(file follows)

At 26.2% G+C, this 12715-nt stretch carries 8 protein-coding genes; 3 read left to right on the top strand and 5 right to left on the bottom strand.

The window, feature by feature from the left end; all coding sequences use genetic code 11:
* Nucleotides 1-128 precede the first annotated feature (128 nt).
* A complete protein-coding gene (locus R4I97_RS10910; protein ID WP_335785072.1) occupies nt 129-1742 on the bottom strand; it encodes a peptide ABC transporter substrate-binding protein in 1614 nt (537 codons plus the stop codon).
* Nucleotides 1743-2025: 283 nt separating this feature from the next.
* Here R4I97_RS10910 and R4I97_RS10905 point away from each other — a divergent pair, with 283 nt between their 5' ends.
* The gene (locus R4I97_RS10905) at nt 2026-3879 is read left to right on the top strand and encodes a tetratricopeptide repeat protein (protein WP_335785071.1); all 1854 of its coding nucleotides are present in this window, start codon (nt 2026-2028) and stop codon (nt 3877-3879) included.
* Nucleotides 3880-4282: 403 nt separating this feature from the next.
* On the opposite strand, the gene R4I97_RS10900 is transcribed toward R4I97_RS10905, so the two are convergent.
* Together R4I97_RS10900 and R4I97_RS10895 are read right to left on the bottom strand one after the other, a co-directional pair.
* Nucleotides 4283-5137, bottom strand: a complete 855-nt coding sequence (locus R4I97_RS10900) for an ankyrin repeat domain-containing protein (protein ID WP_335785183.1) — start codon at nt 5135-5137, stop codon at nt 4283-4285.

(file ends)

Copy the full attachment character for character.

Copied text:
At 26.2% G+C, this 12715-nt stretch carries 8 protein-coding genes; 3 read left to right on the top strand and 5 right to left on the bottom strand.

The window, feature by feature from the left end; all coding sequences use genetic code 11:
* Nucleotides 1-128 precede the first annotated feature (128 nt).
* A complete protein-coding gene (locus R4I97_RS10910; protein ID WP_335785072.1) occupies nt 129-1742 on the bottom strand; it encodes a peptide ABC transporter substrate-binding protein in 1614 nt (537 codons plus the stop codon).
* Nucleotides 1743-2025: 283 nt separating this feature from the next.
* Here R4I97_RS10910 and R4I97_RS10905 point away from each other — a divergent pair, with 283 nt between their 5' ends.
* The gene (locus R4I97_RS10905) at nt 2026-3879 is read left to right on the top strand and encodes a tetratricopeptide repeat protein (protein WP_335785071.1); all 1854 of its coding nucleotides are present in this window, start codon (nt 2026-2028) and stop codon (nt 3877-3879) included.
* Nucleotides 3880-4282: 403 nt separating this feature from the next.
* On the opposite strand, the gene R4I97_RS10900 is transcribed toward R4I97_RS10905, so the two are convergent.
* Together R4I97_RS10900 and R4I97_RS10895 are read right to left on the bottom strand one after the other, a co-directional pair.
* Nucleotides 4283-5137, bottom strand: a complete 855-nt coding sequence (locus R4I97_RS10900) for an ankyrin repeat domain-containing protein (protein ID WP_335785183.1) — start codon at nt 5135-5137, stop codon at nt 4283-4285.